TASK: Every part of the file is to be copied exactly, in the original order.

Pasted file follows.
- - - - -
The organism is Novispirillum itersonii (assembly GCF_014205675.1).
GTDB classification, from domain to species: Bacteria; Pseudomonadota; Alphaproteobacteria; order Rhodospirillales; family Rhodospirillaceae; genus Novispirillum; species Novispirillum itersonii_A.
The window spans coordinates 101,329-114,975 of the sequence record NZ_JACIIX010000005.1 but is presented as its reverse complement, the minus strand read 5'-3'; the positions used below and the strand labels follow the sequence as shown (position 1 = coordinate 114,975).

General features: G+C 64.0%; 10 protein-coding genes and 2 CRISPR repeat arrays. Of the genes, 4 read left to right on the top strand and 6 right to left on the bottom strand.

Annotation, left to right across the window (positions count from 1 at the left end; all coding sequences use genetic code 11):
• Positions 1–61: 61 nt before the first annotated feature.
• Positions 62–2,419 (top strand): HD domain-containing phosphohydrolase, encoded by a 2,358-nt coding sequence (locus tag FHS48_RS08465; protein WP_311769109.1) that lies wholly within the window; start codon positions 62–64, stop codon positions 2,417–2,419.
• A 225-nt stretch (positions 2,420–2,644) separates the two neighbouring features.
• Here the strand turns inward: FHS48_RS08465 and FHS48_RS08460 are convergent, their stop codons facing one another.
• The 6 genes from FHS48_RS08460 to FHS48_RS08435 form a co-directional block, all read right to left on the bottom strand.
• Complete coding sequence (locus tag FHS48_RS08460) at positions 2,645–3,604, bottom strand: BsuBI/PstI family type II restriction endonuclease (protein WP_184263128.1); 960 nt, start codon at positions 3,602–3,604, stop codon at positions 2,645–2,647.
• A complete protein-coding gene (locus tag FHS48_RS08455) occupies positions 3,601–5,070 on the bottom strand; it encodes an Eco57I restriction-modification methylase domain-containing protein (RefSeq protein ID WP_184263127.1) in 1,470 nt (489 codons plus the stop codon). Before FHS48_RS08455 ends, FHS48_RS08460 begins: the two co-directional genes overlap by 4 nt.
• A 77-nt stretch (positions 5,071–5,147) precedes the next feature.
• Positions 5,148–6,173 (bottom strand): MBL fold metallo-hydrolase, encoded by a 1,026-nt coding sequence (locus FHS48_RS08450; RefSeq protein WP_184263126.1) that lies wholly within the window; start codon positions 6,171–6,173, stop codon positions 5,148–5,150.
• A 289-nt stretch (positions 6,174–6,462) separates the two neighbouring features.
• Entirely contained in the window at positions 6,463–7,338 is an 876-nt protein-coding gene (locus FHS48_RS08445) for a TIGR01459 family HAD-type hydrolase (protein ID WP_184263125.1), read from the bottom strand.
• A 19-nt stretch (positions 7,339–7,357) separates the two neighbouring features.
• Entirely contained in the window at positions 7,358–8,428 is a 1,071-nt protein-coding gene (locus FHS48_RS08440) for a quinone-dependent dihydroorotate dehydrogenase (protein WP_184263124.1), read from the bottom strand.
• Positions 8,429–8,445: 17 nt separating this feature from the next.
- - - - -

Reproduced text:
The organism is Novispirillum itersonii (assembly GCF_014205675.1).
GTDB classification, from domain to species: Bacteria; Pseudomonadota; Alphaproteobacteria; order Rhodospirillales; family Rhodospirillaceae; genus Novispirillum; species Novispirillum itersonii_A.
The window spans coordinates 101,329-114,975 of the sequence record NZ_JACIIX010000005.1 but is presented as its reverse complement, the minus strand read 5'-3'; the positions used below and the strand labels follow the sequence as shown (position 1 = coordinate 114,975).

General features: G+C 64.0%; 10 protein-coding genes and 2 CRISPR repeat arrays. Of the genes, 4 read left to right on the top strand and 6 right to left on the bottom strand.

Annotation, left to right across the window (positions count from 1 at the left end; all coding sequences use genetic code 11):
• Positions 1–61: 61 nt before the first annotated feature.
• Positions 62–2,419 (top strand): HD domain-containing phosphohydrolase, encoded by a 2,358-nt coding sequence (locus tag FHS48_RS08465; protein WP_311769109.1) that lies wholly within the window; start codon positions 62–64, stop codon positions 2,417–2,419.
• A 225-nt stretch (positions 2,420–2,644) separates the two neighbouring features.
• Here the strand turns inward: FHS48_RS08465 and FHS48_RS08460 are convergent, their stop codons facing one another.
• The 6 genes from FHS48_RS08460 to FHS48_RS08435 form a co-directional block, all read right to left on the bottom strand.
• Complete coding sequence (locus tag FHS48_RS08460) at positions 2,645–3,604, bottom strand: BsuBI/PstI family type II restriction endonuclease (protein WP_184263128.1); 960 nt, start codon at positions 3,602–3,604, stop codon at positions 2,645–2,647.
• A complete protein-coding gene (locus tag FHS48_RS08455) occupies positions 3,601–5,070 on the bottom strand; it encodes an Eco57I restriction-modification methylase domain-containing protein (RefSeq protein ID WP_184263127.1) in 1,470 nt (489 codons plus the stop codon). Before FHS48_RS08455 ends, FHS48_RS08460 begins: the two co-directional genes overlap by 4 nt.
• A 77-nt stretch (positions 5,071–5,147) precedes the next feature.
• Positions 5,148–6,173 (bottom strand): MBL fold metallo-hydrolase, encoded by a 1,026-nt coding sequence (locus FHS48_RS08450; RefSeq protein WP_184263126.1) that lies wholly within the window; start codon positions 6,171–6,173, stop codon positions 5,148–5,150.
• A 289-nt stretch (positions 6,174–6,462) separates the two neighbouring features.
• Entirely contained in the window at positions 6,463–7,338 is an 876-nt protein-coding gene (locus FHS48_RS08445) for a TIGR01459 family HAD-type hydrolase (protein ID WP_184263125.1), read from the bottom strand.
• A 19-nt stretch (positions 7,339–7,357) separates the two neighbouring features.
• Entirely contained in the window at positions 7,358–8,428 is a 1,071-nt protein-coding gene (locus FHS48_RS08440) for a quinone-dependent dihydroorotate dehydrogenase (protein WP_184263124.1), read from the bottom strand.
• Positions 8,429–8,445: 17 nt separating this feature from the next.